Unorthodox training methods pay off for Sands
Yanks' 8th-round Draft pick honed hand-eye coordination by hitting pinto beans
NEW YORK -- The pinto beans littered the concrete floor of the Arizona garage, morphing from a handy food item into a reliable and inexpensive training tool. The young athlete whipped a bat through the strike zone, barreling up each tiny legume with precision.
Donny Sands' training methods may have been a bit unorthodox, but there is no question that they worked. This daily exercise started before the shortstop's freshman year at Salpointe Catholic High School in Tucson with his mother, Alma, playing the part of batting practice pitcher.
"It was my mom and me; not having a lot of stuff," Sands said on Tuesday. "It always helped my hand-eye coordination, not having baseballs or anything like that. We were just going out, working hard with that stuff. Anything that we had and could use, we used to our advantage. The little pinto beans were right there."
The way the game worked, as the 19-year-old recalled Tuesday, was that his mother would set a clock for five minutes and begin tossing the beans. Sands would have to hit each one without missing any for the session to end; if he whiffed, the clock restarted at zero. The idea was his mother's, cribbed from her experiences living in Mexico.
Sands thought about that exercise, and much more, when the Yankees called his name in the eighth round of the Draft, making him the 243rd overall selection.
The Draft concludes on Wednesday, with exclusive coverage of Rounds 11-40 beginning on MLB.com at noon ET.
Reached by telephone at home in Arizona, Sands said that he plans to fly to Tampa, Fla., on Wednesday and put his name on an official Yankees contract.
It will be a return trip to the George M. Steinbrenner Field complex for Sands, who recently worked out for team executives on their home turf. Sands said that he always liked the Yankees and grew up cheering for Derek Jeter.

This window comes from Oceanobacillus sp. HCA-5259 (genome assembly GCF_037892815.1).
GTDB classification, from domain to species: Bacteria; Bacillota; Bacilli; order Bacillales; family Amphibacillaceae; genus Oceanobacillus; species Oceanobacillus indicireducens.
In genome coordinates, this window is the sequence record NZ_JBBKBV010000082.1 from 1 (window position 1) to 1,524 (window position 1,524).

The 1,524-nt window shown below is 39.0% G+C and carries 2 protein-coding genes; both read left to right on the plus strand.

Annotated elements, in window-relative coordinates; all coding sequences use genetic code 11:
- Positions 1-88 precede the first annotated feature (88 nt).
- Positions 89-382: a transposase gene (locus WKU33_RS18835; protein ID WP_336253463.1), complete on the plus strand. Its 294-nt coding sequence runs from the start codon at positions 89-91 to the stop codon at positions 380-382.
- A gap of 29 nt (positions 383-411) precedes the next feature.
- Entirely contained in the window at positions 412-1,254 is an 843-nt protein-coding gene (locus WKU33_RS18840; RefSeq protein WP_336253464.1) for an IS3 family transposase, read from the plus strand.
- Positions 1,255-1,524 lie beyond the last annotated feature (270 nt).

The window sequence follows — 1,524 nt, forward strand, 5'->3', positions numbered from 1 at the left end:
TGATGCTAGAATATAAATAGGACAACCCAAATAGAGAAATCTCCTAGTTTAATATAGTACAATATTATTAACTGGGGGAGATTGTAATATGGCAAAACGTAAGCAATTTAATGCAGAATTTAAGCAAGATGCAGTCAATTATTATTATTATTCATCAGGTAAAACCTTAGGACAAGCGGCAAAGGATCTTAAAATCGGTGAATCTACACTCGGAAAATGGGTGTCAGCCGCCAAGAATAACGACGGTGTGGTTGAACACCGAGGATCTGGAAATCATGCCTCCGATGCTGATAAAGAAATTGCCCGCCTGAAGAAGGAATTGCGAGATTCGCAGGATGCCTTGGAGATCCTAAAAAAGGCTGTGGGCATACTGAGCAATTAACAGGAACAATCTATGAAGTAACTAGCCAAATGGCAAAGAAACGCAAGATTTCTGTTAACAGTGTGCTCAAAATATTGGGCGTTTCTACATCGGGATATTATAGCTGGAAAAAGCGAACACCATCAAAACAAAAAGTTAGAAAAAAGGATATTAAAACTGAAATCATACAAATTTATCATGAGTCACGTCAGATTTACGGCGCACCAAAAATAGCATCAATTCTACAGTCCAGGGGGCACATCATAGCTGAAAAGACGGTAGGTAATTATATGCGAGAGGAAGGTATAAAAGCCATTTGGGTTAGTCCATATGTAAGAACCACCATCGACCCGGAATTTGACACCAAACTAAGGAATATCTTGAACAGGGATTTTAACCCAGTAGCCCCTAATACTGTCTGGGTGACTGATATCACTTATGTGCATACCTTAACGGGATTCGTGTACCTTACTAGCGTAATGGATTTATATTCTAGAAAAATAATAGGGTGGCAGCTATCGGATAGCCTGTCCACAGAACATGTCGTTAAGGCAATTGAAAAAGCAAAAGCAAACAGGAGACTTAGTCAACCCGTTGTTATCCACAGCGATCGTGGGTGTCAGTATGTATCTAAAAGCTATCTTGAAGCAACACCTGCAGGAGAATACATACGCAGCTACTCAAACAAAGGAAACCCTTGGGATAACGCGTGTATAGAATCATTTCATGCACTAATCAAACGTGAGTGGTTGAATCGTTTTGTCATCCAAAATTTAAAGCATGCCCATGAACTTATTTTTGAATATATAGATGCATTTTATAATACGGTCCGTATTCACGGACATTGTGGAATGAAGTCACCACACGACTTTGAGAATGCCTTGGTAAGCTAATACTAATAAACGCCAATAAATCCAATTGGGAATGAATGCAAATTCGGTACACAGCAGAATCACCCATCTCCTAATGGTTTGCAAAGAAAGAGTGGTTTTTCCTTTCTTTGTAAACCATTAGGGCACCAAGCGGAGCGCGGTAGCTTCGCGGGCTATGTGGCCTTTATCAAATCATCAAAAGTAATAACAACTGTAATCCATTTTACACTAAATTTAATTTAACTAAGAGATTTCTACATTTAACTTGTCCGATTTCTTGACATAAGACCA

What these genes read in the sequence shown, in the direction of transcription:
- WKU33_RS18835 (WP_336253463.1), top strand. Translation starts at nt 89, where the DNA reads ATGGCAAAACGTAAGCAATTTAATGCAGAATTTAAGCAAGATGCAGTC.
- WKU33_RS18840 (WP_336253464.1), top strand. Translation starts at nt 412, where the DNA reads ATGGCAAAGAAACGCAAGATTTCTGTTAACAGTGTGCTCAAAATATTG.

"That was a great experience, being able to go to the complex and the Steinbrenner Field facilities. It was just awesome," Sands said. "They did a lot of strength tests when I was there in the morning, just checking my body flexibility, catch some ground balls and then face live pitchers."
The 6-foot-2, 190-pounder starred as a prep player, playing shortstop and pitching for Salpointe Catholic, where he batted .450 while striking out 38 batters in 23 1/3 innings. Sands said he also played on a Yankees scout team last summer.
"They've been awesome through this whole process, and just really interested," Sands said. "Some of the head guys talked to me after the workout and seemed really interested and excited, and told me they would give me a call next week."
Though Sands had committed to the University of New Mexico, he instead plans to pursue a dream that sparked at age 2, when he recalls swinging a bat with his late father, Roger. Sands regularly prays to his father, who passed away in 2012, but he will have an added message of thanks and celebration before beginning the next stage of this journey.
"He had a huge impact on my life," Sands said. "He always talked about hard work and never letting anybody tell you what you can and can't do, no matter what, and just you've got to always believe in yourself. Today was a surreal moment, just being able to thank him for everything that has happened. Going forward, this is awesome."